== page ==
“I know what I’m doing,” I said. This was a, unequivocal, bare faced, cross-your-fingers-behind-your-back-so-that-lightning-won’t-strike-you-down lie. I didn’t have a clue what I was doing. I was going on a hunch, a funny feeling and some facts that didn’t quite add up. It was possible I could be dead wrong.
Which is why, when Ugly John leveled his rifle at Angie’s chest and said, “I’m afraid I’m going to have to insist,” in a low and menacing voice, that a small part of me pumped its fist and said, “I TOLD you so!” Most of the rest of the parts of me, did their best to stay in control of my excretory functions.
“What…what is this?” Angie said, taking a small step back.
“This is you putting that purse on the ground and not even thinking about going for the gun in there,” Ugly John said. There was something different about his voice now. It was still emerging from the same mouth, it still carried the same tone, but the subtler shades of his accent had gone.
Angie slowly lowered the purse to the ground and then stood, hands raised.
“All right big boy, now if you look in the third drawer from the end there, you’ll find a bag of zip ties. Do me a favour and tie Miss Priss’s hands behind her back.”
I found the zip ties right where he’d said they’d be, and as I tightened on around Angie’s wrists.
John inspected my work, then yelled, “Tighter!”
I whispered “Sorry,” in Angie’s ear and did as I was told. The plastic looked like it was cutting into her wrist now, but before I could say anything John said, “Now, you. Turn around. Miss Priss, back over in the corner and don’t try anything funny.”
“I have a name, you know,” Angie said.
John didn’t answer. Instead, he pulled my hands behind my back and yanked another zip tie closed around my wrists.
“Ouch,” I yelped as I felt the plastic biting into my skin. “That hurts, man. Haven’t you ever heard of duct tape? Last time I was kidnapped, guy used duct-tape. It pulls at your arm hairs, but-”
“Shut up and move,” John snarled, gesturing toward the door with his gun. “We’re going to take a little ride.”
He grabbed Angie by the arm and hustled her toward the door. I felt a little insulted by that, him just assuming that I would go along placidly. Then again, he probably figured if I did make a run for it, he could catch up to me without breaking a sweat. Or shoot me. I figured my best plan was to just go along placidly.
Out in the front yard of the mobile home sat Ugly John’s distinctive blue truck. He made us climb up inside and lay down, and then zip tied our knees and ankles.
It was terribly uncomfortable laying back there, since tools and bits of what I guessed were chainsaw parts were strewn haphazardly across the truck bed. Luckily my head rested against a trash bag full of rotting leaves.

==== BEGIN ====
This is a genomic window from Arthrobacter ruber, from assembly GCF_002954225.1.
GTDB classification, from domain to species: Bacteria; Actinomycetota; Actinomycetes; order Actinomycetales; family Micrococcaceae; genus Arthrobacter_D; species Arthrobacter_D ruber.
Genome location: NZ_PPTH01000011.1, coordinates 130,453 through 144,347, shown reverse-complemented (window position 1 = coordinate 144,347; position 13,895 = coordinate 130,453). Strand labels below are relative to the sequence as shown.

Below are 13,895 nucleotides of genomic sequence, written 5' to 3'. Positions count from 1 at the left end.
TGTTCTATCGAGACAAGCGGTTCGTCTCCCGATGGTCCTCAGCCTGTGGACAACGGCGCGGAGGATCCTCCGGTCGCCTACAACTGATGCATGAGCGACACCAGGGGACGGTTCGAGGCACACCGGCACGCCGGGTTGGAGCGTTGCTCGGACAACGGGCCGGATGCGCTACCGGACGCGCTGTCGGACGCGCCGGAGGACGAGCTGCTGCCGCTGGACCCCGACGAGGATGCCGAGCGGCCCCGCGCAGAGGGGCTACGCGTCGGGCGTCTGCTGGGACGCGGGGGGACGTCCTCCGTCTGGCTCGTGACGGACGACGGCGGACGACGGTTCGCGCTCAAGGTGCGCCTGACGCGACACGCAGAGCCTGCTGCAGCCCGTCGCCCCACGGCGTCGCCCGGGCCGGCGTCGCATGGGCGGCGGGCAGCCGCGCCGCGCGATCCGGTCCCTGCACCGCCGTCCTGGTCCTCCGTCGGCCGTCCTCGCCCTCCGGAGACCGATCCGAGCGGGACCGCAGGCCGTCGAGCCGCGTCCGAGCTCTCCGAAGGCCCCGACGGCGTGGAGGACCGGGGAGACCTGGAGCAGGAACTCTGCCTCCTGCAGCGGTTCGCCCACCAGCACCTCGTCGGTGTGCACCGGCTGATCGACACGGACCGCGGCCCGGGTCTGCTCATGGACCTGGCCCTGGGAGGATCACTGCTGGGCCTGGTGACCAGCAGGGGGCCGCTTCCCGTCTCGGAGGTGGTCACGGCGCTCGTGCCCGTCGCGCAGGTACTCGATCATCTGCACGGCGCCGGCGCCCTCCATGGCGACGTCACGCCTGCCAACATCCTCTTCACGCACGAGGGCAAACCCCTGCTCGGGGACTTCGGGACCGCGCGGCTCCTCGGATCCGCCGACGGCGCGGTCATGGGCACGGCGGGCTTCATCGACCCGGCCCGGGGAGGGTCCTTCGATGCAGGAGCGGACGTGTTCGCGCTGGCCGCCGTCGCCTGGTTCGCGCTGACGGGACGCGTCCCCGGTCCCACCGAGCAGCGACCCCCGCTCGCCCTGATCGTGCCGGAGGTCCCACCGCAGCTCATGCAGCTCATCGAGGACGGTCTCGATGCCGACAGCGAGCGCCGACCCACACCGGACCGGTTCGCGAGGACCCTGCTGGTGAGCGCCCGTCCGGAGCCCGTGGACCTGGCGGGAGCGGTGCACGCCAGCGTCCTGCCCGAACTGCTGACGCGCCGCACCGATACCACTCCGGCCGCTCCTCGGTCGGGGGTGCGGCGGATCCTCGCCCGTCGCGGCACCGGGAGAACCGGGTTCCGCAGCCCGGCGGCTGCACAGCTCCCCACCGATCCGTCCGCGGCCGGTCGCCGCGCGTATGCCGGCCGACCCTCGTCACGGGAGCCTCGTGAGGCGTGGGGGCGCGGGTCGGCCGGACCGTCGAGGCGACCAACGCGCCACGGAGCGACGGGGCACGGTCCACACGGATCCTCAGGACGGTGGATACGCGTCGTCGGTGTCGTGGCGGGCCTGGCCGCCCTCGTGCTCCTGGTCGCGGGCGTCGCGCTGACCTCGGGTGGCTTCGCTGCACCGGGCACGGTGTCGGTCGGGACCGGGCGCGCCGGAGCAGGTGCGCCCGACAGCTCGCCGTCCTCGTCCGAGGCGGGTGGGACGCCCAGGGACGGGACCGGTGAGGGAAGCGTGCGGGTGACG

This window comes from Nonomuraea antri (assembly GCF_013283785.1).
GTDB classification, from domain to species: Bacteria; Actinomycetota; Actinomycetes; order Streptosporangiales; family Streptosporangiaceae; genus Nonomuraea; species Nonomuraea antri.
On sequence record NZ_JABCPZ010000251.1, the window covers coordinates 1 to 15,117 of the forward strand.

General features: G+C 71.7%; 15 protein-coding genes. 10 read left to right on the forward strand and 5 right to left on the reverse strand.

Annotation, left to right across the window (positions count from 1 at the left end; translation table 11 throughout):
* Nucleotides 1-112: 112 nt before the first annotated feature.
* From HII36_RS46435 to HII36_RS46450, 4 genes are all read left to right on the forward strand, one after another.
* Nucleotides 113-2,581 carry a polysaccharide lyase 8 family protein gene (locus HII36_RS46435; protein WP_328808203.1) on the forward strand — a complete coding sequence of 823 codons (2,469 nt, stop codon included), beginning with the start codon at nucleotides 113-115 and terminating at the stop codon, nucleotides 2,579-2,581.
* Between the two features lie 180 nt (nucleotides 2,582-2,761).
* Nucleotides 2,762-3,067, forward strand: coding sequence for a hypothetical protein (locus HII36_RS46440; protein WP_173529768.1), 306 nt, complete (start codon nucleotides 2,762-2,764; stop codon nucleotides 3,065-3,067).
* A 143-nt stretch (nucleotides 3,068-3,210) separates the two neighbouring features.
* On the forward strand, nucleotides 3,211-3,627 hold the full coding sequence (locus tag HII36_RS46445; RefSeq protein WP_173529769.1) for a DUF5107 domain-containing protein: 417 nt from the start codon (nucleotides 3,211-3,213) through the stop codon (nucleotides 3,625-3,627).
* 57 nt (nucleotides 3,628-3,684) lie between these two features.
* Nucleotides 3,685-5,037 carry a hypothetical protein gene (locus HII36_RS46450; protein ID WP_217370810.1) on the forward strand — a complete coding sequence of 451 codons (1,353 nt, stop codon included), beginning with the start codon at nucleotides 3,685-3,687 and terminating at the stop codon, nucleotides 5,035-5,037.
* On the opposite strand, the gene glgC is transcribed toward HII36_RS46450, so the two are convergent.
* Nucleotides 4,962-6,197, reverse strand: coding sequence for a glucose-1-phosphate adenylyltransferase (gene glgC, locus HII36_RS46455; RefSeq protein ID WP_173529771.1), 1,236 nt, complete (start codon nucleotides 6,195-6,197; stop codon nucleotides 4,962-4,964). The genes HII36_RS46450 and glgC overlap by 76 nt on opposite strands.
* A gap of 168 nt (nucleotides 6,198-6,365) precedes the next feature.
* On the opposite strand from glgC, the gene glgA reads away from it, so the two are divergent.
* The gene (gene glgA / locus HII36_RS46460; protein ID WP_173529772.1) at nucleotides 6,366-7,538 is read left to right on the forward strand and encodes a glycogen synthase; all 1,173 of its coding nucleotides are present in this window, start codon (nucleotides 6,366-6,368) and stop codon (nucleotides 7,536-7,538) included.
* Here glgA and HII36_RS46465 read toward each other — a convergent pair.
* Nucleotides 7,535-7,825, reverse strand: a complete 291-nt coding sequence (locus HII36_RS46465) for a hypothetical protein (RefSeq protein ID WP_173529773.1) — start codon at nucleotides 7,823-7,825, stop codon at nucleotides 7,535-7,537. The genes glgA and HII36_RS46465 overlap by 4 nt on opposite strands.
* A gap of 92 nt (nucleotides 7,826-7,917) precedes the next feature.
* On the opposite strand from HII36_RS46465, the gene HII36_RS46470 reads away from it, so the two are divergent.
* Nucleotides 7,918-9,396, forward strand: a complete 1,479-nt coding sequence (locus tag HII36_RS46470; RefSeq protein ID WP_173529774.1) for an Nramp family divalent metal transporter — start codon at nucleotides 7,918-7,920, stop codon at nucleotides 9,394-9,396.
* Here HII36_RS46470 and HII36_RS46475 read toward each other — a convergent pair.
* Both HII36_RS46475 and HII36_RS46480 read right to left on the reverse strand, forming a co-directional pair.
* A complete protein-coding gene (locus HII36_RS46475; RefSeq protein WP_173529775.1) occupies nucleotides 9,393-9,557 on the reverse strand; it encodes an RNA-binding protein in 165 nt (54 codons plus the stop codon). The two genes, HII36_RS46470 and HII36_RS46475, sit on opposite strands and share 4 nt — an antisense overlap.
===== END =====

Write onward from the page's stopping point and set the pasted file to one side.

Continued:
“Pretty smart making us walk out here and get in the truck before you tied our legs,” I said. “You’d have had a time lifting me up here on your own.”
I didn’t know what kind of response I was expecting to that, but Ugly John just grunted and slammed the tailgate.
I heard him slam the truck’s cab door, and a moment later the diesel roared to life with a thundering rumble.
“Why didn’t he gag us?” Angie asked me as the truck started to move.
“I’m guessing its because he’s not planning on taking us anywhere where screaming would make much difference. The area’s pretty secluded as it is, and there’re some logging roads that go way back into the forest. Hunters use them during deer season, but this time of year there’s not likely to be anyone around for miles.”
“What do you think he’s going to do with us? Do you…do you think he’s going to kill us?”
By now the truck was picking up speed and the wind roared in my ears as we rumbled along washboard dirt roads. “I don’t know,” I shouted, raising my voice to be heard above the din. I don’t think so though. If he’d wanted to kill us he could have done it back there.”
“Maybe he was being careful,” Angie replied. “Or maybe it was like you said, he knew he couldn’t carry you if you were dead weight.”
The thought of being made to walk to my own grave flashed through my head, but I pushed it away. “Something doesn’t make sense about all this,” I said. “That’s why I wanted to get out of there in the first place. He knows who I am. He knew about those guys at Frog’s place.”
“You think he’s in on it somehow?”
“This doesn’t make any sense Vinny.”
“I know. Believe me. I know.”
But in the back of my mind a terrible thought was worming its way further and further into my consciousness. And the thought took the form of a simple question: what if Frog was right?
[Author’s Note: this story is loosely set in my home town of Milton Florida, and Ugly John is a real person with a real stump grinding business here. That said, I’m pretty sure he’s not in the habit of kidnapping hapless adventurers. So if you should happen to be in the area and you have upon your person a stump which might require some degree of grinding you should not hesitate to call him up.]